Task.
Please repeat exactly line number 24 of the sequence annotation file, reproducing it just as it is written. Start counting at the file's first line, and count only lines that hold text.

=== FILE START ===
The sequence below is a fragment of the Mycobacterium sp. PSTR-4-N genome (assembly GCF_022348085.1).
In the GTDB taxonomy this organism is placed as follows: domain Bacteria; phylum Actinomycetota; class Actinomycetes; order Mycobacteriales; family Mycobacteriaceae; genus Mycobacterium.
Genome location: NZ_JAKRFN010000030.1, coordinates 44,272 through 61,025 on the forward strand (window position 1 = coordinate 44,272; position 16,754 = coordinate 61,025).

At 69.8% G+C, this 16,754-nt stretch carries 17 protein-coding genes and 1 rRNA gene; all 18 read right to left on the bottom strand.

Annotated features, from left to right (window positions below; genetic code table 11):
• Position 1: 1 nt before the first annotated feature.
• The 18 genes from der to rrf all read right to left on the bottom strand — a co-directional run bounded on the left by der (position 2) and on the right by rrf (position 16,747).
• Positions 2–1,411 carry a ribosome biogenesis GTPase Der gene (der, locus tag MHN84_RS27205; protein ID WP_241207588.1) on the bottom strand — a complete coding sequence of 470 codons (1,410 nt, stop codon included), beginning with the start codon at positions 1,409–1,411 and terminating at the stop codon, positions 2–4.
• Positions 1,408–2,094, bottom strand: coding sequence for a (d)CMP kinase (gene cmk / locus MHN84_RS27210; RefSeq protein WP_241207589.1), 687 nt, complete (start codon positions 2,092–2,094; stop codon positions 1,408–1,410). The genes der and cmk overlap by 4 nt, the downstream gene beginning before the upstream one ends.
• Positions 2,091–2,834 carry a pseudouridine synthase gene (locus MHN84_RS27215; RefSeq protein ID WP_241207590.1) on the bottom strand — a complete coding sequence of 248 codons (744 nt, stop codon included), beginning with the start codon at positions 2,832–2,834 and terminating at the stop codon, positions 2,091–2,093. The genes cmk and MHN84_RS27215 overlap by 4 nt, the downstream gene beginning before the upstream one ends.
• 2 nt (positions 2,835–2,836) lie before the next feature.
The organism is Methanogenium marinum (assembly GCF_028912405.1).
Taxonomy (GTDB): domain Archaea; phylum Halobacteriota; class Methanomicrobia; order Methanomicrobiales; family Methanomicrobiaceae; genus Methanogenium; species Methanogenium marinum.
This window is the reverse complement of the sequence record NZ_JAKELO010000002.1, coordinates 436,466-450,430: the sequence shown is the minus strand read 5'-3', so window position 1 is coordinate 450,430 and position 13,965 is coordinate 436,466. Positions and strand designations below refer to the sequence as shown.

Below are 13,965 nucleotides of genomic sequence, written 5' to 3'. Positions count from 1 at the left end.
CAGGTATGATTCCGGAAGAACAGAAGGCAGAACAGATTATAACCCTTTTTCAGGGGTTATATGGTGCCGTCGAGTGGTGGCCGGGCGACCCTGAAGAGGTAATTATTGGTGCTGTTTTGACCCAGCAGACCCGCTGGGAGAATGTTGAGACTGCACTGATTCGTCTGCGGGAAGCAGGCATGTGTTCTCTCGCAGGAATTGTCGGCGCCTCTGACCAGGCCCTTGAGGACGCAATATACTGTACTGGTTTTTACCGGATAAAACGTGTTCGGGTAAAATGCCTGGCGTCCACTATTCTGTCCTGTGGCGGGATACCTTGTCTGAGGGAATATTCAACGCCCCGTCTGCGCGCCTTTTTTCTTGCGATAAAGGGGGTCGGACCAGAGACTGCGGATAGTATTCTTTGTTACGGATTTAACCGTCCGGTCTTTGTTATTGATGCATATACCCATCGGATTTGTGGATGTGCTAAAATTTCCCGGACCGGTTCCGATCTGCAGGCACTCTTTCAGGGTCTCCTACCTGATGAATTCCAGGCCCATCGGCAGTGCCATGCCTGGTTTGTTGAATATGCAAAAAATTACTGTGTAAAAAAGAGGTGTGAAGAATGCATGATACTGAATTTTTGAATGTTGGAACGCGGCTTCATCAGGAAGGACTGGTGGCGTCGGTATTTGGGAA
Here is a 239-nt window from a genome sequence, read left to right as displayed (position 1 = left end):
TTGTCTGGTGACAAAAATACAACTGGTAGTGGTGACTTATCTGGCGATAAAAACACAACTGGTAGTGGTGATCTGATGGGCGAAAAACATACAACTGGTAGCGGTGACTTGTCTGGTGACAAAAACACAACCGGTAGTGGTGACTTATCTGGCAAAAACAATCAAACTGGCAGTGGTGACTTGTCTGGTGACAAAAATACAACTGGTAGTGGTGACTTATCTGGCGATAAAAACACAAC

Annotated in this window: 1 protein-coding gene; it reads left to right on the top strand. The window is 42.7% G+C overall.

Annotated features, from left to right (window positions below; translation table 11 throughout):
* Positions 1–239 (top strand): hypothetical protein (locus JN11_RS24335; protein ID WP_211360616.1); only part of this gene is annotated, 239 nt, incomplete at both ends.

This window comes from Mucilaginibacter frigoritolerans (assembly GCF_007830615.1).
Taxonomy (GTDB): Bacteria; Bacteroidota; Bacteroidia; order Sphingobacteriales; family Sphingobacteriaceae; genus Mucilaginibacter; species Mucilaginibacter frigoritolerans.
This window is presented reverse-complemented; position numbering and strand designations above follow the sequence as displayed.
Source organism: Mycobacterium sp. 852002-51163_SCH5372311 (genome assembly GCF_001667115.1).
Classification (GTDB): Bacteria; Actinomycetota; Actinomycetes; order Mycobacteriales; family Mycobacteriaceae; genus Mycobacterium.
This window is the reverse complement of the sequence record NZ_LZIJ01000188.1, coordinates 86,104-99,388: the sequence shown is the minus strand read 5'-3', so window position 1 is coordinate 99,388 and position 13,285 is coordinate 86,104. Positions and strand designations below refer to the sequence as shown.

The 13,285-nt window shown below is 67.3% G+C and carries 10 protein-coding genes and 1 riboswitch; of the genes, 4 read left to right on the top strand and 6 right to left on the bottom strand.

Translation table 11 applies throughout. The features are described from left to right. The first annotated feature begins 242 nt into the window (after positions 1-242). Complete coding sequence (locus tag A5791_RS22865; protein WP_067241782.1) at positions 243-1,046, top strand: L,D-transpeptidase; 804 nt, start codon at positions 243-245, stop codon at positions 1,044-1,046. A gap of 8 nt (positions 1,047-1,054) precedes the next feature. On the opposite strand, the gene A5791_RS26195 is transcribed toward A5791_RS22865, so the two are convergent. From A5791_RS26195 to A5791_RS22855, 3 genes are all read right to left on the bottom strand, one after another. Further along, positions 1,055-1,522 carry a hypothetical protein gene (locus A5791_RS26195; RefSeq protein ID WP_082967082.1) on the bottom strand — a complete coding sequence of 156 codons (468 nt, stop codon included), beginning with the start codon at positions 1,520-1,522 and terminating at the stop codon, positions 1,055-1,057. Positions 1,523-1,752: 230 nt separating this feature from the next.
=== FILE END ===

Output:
This window is presented reverse-complemented; position numbering and strand designations above follow the sequence as displayed.